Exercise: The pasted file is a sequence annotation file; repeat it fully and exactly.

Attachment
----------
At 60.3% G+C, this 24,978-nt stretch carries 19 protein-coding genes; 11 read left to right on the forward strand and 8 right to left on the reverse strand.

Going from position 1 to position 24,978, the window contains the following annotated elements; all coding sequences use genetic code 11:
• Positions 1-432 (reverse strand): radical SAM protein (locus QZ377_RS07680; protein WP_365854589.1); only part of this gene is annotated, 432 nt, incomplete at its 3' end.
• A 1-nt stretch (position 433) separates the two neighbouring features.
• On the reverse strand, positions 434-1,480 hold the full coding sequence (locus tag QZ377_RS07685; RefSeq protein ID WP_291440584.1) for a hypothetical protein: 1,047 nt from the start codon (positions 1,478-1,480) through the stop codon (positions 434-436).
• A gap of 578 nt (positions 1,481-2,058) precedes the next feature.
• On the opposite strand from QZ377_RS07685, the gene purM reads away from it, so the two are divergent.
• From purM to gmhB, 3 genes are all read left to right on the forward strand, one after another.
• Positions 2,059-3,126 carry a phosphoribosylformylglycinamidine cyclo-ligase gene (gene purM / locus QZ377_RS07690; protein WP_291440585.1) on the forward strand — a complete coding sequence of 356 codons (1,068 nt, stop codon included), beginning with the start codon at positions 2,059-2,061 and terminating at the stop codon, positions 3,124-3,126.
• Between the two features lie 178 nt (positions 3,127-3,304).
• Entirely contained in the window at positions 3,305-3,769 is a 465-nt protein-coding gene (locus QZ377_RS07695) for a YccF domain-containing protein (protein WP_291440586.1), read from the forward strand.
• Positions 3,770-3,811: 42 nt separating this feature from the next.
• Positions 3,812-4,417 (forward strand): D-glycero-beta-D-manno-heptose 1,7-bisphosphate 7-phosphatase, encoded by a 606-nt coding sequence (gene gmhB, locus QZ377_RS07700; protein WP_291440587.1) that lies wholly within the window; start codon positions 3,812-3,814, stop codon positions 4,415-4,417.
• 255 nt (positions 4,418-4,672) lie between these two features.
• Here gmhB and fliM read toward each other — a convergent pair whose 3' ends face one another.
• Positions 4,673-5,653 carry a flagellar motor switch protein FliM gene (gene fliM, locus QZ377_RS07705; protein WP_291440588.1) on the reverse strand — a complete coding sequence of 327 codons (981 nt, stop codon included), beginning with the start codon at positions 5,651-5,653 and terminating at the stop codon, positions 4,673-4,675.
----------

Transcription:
At 60.3% G+C, this 24,978-nt stretch carries 19 protein-coding genes; 11 read left to right on the forward strand and 8 right to left on the reverse strand.

Going from position 1 to position 24,978, the window contains the following annotated elements; all coding sequences use genetic code 11:
• Positions 1-432 (reverse strand): radical SAM protein (locus QZ377_RS07680; protein WP_365854589.1); only part of this gene is annotated, 432 nt, incomplete at its 3' end.
• A 1-nt stretch (position 433) separates the two neighbouring features.
• On the reverse strand, positions 434-1,480 hold the full coding sequence (locus tag QZ377_RS07685; RefSeq protein ID WP_291440584.1) for a hypothetical protein: 1,047 nt from the start codon (positions 1,478-1,480) through the stop codon (positions 434-436).
• A gap of 578 nt (positions 1,481-2,058) precedes the next feature.
• On the opposite strand from QZ377_RS07685, the gene purM reads away from it, so the two are divergent.
• From purM to gmhB, 3 genes are all read left to right on the forward strand, one after another.
• Positions 2,059-3,126 carry a phosphoribosylformylglycinamidine cyclo-ligase gene (gene purM / locus QZ377_RS07690; protein WP_291440585.1) on the forward strand — a complete coding sequence of 356 codons (1,068 nt, stop codon included), beginning with the start codon at positions 2,059-2,061 and terminating at the stop codon, positions 3,124-3,126.
• Between the two features lie 178 nt (positions 3,127-3,304).
• Entirely contained in the window at positions 3,305-3,769 is a 465-nt protein-coding gene (locus QZ377_RS07695) for a YccF domain-containing protein (protein WP_291440586.1), read from the forward strand.
• Positions 3,770-3,811: 42 nt separating this feature from the next.
• Positions 3,812-4,417 (forward strand): D-glycero-beta-D-manno-heptose 1,7-bisphosphate 7-phosphatase, encoded by a 606-nt coding sequence (gene gmhB, locus QZ377_RS07700; protein WP_291440587.1) that lies wholly within the window; start codon positions 3,812-3,814, stop codon positions 4,415-4,417.
• 255 nt (positions 4,418-4,672) lie between these two features.
• Here gmhB and fliM read toward each other — a convergent pair whose 3' ends face one another.
• Positions 4,673-5,653 carry a flagellar motor switch protein FliM gene (gene fliM, locus QZ377_RS07705; protein WP_291440588.1) on the reverse strand — a complete coding sequence of 327 codons (981 nt, stop codon included), beginning with the start codon at positions 5,651-5,653 and terminating at the stop codon, positions 4,673-4,675.